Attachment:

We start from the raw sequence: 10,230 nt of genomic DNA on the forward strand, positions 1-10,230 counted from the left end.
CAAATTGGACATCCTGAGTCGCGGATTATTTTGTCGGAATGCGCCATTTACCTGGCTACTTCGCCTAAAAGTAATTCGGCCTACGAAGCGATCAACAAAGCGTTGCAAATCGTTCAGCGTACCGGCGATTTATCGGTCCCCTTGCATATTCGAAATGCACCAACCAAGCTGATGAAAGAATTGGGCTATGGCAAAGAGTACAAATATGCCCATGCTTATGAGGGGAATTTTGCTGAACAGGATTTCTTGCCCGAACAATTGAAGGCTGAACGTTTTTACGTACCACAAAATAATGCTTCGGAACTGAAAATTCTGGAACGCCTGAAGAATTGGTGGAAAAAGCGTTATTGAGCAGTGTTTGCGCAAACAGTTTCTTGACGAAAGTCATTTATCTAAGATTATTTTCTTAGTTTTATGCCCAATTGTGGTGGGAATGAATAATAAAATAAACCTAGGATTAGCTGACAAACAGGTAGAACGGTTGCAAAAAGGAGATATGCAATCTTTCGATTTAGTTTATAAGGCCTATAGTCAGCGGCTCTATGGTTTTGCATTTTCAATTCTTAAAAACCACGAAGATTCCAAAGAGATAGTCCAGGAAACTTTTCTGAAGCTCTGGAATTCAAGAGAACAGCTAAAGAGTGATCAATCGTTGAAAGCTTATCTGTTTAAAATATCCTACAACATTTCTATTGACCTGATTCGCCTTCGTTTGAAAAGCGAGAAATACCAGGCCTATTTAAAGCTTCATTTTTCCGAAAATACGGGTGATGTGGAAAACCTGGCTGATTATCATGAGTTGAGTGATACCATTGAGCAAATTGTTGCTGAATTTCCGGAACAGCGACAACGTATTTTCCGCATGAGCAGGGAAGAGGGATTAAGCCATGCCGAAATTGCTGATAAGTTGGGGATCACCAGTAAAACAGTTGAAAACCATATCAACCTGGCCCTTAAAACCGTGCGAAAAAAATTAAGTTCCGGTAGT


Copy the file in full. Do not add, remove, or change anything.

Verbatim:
We start from the raw sequence: 10,230 nt of genomic DNA on the forward strand, positions 1-10,230 counted from the left end.
CAAATTGGACATCCTGAGTCGCGGATTATTTTGTCGGAATGCGCCATTTACCTGGCTACTTCGCCTAAAAGTAATTCGGCCTACGAAGCGATCAACAAAGCGTTGCAAATCGTTCAGCGTACCGGCGATTTATCGGTCCCCTTGCATATTCGAAATGCACCAACCAAGCTGATGAAAGAATTGGGCTATGGCAAAGAGTACAAATATGCCCATGCTTATGAGGGGAATTTTGCTGAACAGGATTTCTTGCCCGAACAATTGAAGGCTGAACGTTTTTACGTACCACAAAATAATGCTTCGGAACTGAAAATTCTGGAACGCCTGAAGAATTGGTGGAAAAAGCGTTATTGAGCAGTGTTTGCGCAAACAGTTTCTTGACGAAAGTCATTTATCTAAGATTATTTTCTTAGTTTTATGCCCAATTGTGGTGGGAATGAATAATAAAATAAACCTAGGATTAGCTGACAAACAGGTAGAACGGTTGCAAAAAGGAGATATGCAATCTTTCGATTTAGTTTATAAGGCCTATAGTCAGCGGCTCTATGGTTTTGCATTTTCAATTCTTAAAAACCACGAAGATTCCAAAGAGATAGTCCAGGAAACTTTTCTGAAGCTCTGGAATTCAAGAGAACAGCTAAAGAGTGATCAATCGTTGAAAGCTTATCTGTTTAAAATATCCTACAACATTTCTATTGACCTGATTCGCCTTCGTTTGAAAAGCGAGAAATACCAGGCCTATTTAAAGCTTCATTTTTCCGAAAATACGGGTGATGTGGAAAACCTGGCTGATTATCATGAGTTGAGTGATACCATTGAGCAAATTGTTGCTGAATTTCCGGAACAGCGACAACGTATTTTCCGCATGAGCAGGGAAGAGGGATTAAGCCATGCCGAAATTGCTGATAAGTTGGGGATCACCAGTAAAACAGTTGAAAACCATATCAACCTGGCCCTTAAAACCGTGCGAAAAAAATTAAGTTCCGGTAGT